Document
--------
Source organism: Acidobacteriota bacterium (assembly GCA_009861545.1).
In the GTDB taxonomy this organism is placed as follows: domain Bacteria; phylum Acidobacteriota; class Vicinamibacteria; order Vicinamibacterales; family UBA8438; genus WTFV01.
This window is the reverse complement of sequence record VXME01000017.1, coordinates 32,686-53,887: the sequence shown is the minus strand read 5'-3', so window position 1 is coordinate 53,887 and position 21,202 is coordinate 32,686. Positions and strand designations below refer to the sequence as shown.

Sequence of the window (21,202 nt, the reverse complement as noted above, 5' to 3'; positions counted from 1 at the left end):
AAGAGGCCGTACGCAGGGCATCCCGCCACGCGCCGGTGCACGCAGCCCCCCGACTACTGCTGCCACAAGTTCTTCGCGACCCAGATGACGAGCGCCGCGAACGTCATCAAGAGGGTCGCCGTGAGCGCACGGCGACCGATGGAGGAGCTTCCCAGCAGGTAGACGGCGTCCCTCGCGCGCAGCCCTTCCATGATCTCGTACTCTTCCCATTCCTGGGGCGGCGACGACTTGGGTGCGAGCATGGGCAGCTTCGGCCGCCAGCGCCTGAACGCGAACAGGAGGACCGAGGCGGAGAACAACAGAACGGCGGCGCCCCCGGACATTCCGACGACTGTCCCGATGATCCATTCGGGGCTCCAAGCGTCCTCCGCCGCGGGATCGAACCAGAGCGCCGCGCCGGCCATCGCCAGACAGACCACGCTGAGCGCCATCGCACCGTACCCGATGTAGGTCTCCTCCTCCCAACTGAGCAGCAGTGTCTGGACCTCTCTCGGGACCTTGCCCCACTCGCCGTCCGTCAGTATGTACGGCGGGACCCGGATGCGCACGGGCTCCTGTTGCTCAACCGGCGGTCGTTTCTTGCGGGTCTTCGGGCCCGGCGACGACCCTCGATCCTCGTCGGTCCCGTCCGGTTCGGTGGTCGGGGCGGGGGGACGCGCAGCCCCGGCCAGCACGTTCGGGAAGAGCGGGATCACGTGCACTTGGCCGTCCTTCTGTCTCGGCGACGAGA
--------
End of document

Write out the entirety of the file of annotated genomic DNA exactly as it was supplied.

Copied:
Source organism: Acidobacteriota bacterium (assembly GCA_009861545.1).
In the GTDB taxonomy this organism is placed as follows: domain Bacteria; phylum Acidobacteriota; class Vicinamibacteria; order Vicinamibacterales; family UBA8438; genus WTFV01.
This window is the reverse complement of sequence record VXME01000017.1, coordinates 32,686-53,887: the sequence shown is the minus strand read 5'-3', so window position 1 is coordinate 53,887 and position 21,202 is coordinate 32,686. Positions and strand designations below refer to the sequence as shown.

Sequence of the window (21,202 nt, the reverse complement as noted above, 5' to 3'; positions counted from 1 at the left end):
AAGAGGCCGTACGCAGGGCATCCCGCCACGCGCCGGTGCACGCAGCCCCCCGACTACTGCTGCCACAAGTTCTTCGCGACCCAGATGACGAGCGCCGCGAACGTCATCAAGAGGGTCGCCGTGAGCGCACGGCGACCGATGGAGGAGCTTCCCAGCAGGTAGACGGCGTCCCTCGCGCGCAGCCCTTCCATGATCTCGTACTCTTCCCATTCCTGGGGCGGCGACGACTTGGGTGCGAGCATGGGCAGCTTCGGCCGCCAGCGCCTGAACGCGAACAGGAGGACCGAGGCGGAGAACAACAGAACGGCGGCGCCCCCGGACATTCCGACGACTGTCCCGATGATCCATTCGGGGCTCCAAGCGTCCTCCGCCGCGGGATCGAACCAGAGCGCCGCGCCGGCCATCGCCAGACAGACCACGCTGAGCGCCATCGCACCGTACCCGATGTAGGTCTCCTCCTCCCAACTGAGCAGCAGTGTCTGGACCTCTCTCGGGACCTTGCCCCACTCGCCGTCCGTCAGTATGTACGGCGGGACCCGGATGCGCACGGGCTCCTGTTGCTCAACCGGCGGTCGTTTCTTGCGGGTCTTCGGGCCCGGCGACGACCCTCGATCCTCGTCGGTCCCGTCCGGTTCGGTGGTCGGGGCGGGGGGACGCGCAGCCCCGGCCAGCACGTTCGGGAAGAGCGGGATCACGTGCACTTGGCCGTCCTTCTGTCTCGGCGACGAGA